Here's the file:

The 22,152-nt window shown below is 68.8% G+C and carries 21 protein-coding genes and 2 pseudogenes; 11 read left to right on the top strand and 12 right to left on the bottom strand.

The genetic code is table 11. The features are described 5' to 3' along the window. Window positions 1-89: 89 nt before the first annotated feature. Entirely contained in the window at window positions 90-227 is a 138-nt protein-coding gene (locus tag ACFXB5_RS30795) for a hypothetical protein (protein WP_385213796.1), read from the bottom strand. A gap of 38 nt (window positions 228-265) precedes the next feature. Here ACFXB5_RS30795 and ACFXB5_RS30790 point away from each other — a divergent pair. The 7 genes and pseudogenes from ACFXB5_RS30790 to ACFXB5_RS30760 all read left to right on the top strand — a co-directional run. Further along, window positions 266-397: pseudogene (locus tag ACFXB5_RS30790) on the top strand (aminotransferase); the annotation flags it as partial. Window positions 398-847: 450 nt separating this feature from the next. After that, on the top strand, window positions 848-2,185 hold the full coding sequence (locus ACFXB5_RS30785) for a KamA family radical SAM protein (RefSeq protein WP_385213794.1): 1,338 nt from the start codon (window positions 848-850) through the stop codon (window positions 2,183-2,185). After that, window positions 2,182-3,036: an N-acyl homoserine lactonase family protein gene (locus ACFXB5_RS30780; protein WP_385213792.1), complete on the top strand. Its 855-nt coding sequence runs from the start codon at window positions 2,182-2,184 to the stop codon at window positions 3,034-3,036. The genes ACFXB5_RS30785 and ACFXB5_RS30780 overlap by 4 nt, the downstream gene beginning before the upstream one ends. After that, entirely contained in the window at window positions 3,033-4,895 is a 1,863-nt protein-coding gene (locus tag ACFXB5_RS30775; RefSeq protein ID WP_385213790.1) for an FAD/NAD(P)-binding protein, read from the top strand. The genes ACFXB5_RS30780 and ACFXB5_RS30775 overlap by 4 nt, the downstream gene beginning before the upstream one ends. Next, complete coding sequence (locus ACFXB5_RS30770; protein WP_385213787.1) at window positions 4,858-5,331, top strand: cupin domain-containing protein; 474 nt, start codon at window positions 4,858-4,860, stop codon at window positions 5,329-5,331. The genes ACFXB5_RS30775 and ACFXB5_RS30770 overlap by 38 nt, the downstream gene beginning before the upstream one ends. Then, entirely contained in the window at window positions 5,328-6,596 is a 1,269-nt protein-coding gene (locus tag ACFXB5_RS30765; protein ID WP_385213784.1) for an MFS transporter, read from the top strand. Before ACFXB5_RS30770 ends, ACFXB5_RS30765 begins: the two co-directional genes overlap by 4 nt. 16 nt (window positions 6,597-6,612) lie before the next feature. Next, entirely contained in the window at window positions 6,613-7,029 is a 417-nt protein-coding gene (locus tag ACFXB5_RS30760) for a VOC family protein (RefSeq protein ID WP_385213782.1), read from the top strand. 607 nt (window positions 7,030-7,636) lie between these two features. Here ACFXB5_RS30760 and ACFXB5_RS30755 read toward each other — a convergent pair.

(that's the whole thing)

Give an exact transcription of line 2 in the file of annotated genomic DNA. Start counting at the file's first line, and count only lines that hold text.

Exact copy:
The genetic code is table 11. The features are described 5' to 3' along the window. Window positions 1-89: 89 nt before the first annotated feature. Entirely contained in the window at window positions 90-227 is a 138-nt protein-coding gene (locus tag ACFXB5_RS30795) for a hypothetical protein (protein WP_385213796.1), read from the bottom strand. A gap of 38 nt (window positions 228-265) precedes the next feature. Here ACFXB5_RS30795 and ACFXB5_RS30790 point away from each other — a divergent pair. The 7 genes and pseudogenes from ACFXB5_RS30790 to ACFXB5_RS30760 all read left to right on the top strand — a co-directional run. Further along, window positions 266-397: pseudogene (locus tag ACFXB5_RS30790) on the top strand (aminotransferase); the annotation flags it as partial. Window positions 398-847: 450 nt separating this feature from the next. After that, on the top strand, window positions 848-2,185 hold the full coding sequence (locus ACFXB5_RS30785) for a KamA family radical SAM protein (RefSeq protein WP_385213794.1): 1,338 nt from the start codon (window positions 848-850) through the stop codon (window positions 2,183-2,185). After that, window positions 2,182-3,036: an N-acyl homoserine lactonase family protein gene (locus ACFXB5_RS30780; protein WP_385213792.1), complete on the top strand. Its 855-nt coding sequence runs from the start codon at window positions 2,182-2,184 to the stop codon at window positions 3,034-3,036. The genes ACFXB5_RS30785 and ACFXB5_RS30780 overlap by 4 nt, the downstream gene beginning before the upstream one ends. After that, entirely contained in the window at window positions 3,033-4,895 is a 1,863-nt protein-coding gene (locus tag ACFXB5_RS30775; RefSeq protein ID WP_385213790.1) for an FAD/NAD(P)-binding protein, read from the top strand. The genes ACFXB5_RS30780 and ACFXB5_RS30775 overlap by 4 nt, the downstream gene beginning before the upstream one ends. Next, complete coding sequence (locus ACFXB5_RS30770; protein WP_385213787.1) at window positions 4,858-5,331, top strand: cupin domain-containing protein; 474 nt, start codon at window positions 4,858-4,860, stop codon at window positions 5,329-5,331. The genes ACFXB5_RS30775 and ACFXB5_RS30770 overlap by 38 nt, the downstream gene beginning before the upstream one ends. Then, entirely contained in the window at window positions 5,328-6,596 is a 1,269-nt protein-coding gene (locus tag ACFXB5_RS30765; protein ID WP_385213784.1) for an MFS transporter, read from the top strand. Before ACFXB5_RS30770 ends, ACFXB5_RS30765 begins: the two co-directional genes overlap by 4 nt. 16 nt (window positions 6,597-6,612) lie before the next feature. Next, entirely contained in the window at window positions 6,613-7,029 is a 417-nt protein-coding gene (locus tag ACFXB5_RS30760) for a VOC family protein (RefSeq protein ID WP_385213782.1), read from the top strand. 607 nt (window positions 7,030-7,636) lie between these two features. Here ACFXB5_RS30760 and ACFXB5_RS30755 read toward each other — a convergent pair.